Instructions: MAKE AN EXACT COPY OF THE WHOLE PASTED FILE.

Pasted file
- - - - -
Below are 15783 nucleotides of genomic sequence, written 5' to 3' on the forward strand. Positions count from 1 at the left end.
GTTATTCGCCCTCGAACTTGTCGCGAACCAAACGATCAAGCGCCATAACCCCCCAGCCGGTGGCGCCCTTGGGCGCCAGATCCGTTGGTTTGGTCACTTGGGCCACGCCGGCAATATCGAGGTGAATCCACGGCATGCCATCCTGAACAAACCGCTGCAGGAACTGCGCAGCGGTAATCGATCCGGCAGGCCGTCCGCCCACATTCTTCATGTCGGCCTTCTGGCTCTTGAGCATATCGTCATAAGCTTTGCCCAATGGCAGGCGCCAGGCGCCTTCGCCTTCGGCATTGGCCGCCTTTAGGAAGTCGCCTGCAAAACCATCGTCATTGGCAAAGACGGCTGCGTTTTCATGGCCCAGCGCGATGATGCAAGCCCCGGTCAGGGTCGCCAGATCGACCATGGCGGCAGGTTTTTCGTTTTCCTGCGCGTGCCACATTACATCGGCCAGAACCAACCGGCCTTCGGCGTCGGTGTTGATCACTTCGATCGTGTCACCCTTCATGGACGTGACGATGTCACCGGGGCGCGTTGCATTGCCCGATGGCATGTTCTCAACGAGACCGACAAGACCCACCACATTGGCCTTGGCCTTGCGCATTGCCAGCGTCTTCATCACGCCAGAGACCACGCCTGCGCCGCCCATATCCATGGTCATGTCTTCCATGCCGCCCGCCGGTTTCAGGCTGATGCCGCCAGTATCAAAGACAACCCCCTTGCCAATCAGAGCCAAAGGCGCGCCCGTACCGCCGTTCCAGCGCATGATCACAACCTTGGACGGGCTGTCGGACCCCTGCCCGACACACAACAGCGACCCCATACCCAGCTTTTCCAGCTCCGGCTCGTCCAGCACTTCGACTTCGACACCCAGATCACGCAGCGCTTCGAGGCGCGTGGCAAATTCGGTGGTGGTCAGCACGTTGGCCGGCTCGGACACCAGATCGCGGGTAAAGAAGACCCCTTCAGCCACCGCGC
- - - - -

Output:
Below are 15783 nucleotides of genomic sequence, written 5' to 3' on the forward strand. Positions count from 1 at the left end.
GTTATTCGCCCTCGAACTTGTCGCGAACCAAACGATCAAGCGCCATAACCCCCCAGCCGGTGGCGCCCTTGGGCGCCAGATCCGTTGGTTTGGTCACTTGGGCCACGCCGGCAATATCGAGGTGAATCCACGGCATGCCATCCTGAACAAACCGCTGCAGGAACTGCGCAGCGGTAATCGATCCGGCAGGCCGTCCGCCCACATTCTTCATGTCGGCCTTCTGGCTCTTGAGCATATCGTCATAAGCTTTGCCCAATGGCAGGCGCCAGGCGCCTTCGCCTTCGGCATTGGCCGCCTTTAGGAAGTCGCCTGCAAAACCATCGTCATTGGCAAAGACGGCTGCGTTTTCATGGCCCAGCGCGATGATGCAAGCCCCGGTCAGGGTCGCCAGATCGACCATGGCGGCAGGTTTTTCGTTTTCCTGCGCGTGCCACATTACATCGGCCAGAACCAACCGGCCTTCGGCGTCGGTGTTGATCACTTCGATCGTGTCACCCTTCATGGACGTGACGATGTCACCGGGGCGCGTTGCATTGCCCGATGGCATGTTCTCAACGAGACCGACAAGACCCACCACATTGGCCTTGGCCTTGCGCATTGCCAGCGTCTTCATCACGCCAGAGACCACGCCTGCGCCGCCCATATCCATGGTCATGTCTTCCATGCCGCCCGCCGGTTTCAGGCTGATGCCGCCAGTATCAAAGACAACCCCCTTGCCAATCAGAGCCAAAGGCGCGCCCGTACCGCCGTTCCAGCGCATGATCACAACCTTGGACGGGCTGTCGGACCCCTGCCCGACACACAACAGCGACCCCATACCCAGCTTTTCCAGCTCCGGCTCGTCCAGCACTTCGACTTCGACACCCAGATCACGCAGCGCTTCGAGGCGCGTGGCAAATTCGGTGGTGGTCAGCACGTTGGCCGGCTCGGACACCAGATCGCGGGTAAAGAAGACCCCTTCAGCCACCGCGC